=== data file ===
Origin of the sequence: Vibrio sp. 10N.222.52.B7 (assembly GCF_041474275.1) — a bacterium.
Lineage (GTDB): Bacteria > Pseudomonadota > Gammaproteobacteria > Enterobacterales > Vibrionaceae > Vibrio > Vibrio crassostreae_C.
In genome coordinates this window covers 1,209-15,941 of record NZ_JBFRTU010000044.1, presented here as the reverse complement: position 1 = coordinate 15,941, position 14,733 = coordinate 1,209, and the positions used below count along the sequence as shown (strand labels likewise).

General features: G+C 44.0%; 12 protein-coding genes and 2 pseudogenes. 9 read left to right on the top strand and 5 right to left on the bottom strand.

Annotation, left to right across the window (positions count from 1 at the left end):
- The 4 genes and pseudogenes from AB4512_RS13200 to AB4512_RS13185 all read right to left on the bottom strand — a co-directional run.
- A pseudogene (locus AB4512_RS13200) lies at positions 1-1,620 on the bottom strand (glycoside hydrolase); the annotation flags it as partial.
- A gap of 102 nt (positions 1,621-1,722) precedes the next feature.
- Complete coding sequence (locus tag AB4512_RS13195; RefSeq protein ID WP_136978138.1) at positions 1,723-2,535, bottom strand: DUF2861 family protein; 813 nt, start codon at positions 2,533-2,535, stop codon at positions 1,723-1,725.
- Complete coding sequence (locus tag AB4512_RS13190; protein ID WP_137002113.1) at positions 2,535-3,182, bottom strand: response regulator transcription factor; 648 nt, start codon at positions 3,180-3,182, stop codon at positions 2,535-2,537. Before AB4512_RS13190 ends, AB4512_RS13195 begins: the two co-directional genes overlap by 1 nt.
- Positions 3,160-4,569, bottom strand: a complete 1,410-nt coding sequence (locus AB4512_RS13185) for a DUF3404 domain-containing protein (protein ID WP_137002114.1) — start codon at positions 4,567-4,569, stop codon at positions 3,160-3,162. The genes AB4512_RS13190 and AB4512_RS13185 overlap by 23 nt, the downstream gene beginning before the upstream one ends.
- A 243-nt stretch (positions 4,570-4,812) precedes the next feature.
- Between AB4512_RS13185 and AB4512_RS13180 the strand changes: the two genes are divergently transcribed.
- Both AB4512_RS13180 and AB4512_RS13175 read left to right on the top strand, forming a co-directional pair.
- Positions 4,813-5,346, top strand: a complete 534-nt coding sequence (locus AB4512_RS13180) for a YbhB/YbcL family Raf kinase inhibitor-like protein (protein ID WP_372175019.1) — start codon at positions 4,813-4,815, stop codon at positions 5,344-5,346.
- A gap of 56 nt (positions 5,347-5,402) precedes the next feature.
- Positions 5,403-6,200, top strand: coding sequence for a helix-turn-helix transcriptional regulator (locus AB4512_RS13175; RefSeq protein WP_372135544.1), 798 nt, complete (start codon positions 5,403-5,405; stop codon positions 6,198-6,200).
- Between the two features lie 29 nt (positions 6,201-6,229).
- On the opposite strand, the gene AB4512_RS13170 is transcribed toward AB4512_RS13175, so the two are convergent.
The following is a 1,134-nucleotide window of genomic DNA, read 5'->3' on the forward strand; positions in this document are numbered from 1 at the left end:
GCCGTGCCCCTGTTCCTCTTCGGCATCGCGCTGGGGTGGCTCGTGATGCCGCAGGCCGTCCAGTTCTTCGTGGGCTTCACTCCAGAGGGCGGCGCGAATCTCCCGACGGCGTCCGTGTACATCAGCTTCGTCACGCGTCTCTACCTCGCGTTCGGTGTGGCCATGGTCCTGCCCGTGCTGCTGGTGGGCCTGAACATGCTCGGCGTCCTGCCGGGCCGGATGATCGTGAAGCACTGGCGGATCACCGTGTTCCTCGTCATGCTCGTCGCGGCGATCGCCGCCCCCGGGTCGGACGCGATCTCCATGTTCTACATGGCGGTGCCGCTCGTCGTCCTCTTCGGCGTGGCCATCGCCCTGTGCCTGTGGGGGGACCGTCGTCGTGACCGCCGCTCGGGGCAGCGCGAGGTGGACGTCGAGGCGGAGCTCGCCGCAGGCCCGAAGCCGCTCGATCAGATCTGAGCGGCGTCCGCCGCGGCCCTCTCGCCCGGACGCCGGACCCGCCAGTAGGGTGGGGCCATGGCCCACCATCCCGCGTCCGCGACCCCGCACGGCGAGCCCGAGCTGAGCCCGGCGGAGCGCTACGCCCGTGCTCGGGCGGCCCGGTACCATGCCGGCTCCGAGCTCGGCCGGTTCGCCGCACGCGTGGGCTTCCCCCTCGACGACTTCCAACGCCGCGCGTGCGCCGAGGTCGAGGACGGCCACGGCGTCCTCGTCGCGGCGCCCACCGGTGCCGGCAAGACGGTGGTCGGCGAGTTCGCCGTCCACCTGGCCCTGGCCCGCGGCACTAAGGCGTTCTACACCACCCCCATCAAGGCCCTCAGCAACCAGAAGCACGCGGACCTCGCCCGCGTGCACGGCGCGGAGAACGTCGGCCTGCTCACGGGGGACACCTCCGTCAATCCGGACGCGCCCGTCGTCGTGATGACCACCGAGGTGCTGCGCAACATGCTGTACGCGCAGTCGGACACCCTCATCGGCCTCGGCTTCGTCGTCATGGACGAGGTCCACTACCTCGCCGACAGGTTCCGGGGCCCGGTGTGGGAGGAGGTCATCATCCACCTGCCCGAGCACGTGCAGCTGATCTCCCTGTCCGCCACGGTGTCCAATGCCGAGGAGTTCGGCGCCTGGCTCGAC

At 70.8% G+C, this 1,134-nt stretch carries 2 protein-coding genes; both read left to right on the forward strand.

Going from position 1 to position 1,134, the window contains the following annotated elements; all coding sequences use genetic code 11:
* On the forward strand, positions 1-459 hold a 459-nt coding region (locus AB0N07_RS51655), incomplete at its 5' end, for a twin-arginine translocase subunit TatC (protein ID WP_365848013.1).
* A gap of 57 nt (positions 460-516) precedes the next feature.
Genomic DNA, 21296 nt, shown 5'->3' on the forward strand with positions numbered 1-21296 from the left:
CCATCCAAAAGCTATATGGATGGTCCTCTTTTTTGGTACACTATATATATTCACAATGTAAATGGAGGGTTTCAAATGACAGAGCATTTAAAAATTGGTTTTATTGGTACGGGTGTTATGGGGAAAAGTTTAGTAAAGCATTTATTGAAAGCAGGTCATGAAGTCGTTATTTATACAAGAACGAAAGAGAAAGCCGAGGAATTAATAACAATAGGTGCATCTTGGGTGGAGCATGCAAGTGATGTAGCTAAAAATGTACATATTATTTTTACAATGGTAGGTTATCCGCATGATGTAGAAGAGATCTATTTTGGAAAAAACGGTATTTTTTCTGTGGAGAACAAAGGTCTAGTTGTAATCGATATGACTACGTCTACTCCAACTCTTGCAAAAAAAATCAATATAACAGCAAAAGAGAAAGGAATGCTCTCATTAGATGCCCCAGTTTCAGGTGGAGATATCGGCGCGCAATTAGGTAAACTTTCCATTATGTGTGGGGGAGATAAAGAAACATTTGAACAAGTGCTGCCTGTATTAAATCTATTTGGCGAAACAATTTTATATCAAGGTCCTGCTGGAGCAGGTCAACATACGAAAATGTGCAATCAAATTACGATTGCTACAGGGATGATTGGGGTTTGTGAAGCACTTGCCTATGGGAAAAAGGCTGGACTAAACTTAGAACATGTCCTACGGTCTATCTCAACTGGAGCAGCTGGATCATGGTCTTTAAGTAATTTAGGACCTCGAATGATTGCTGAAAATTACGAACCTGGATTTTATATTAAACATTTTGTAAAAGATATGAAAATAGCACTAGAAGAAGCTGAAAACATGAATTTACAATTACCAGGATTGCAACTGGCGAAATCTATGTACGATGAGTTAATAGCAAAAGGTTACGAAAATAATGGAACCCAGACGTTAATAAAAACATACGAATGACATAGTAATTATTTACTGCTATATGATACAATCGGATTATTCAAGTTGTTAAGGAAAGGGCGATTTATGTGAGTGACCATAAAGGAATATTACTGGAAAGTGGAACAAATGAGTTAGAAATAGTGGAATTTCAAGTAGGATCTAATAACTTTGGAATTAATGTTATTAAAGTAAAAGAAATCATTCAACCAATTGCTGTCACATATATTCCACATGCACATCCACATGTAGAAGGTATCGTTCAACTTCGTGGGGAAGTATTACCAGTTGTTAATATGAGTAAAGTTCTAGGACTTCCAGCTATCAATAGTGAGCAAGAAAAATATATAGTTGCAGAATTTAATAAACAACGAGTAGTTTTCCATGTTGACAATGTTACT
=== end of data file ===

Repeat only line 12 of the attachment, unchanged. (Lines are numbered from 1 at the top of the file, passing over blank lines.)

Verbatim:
- A 243-nt stretch (positions 4,570-4,812) precedes the next feature.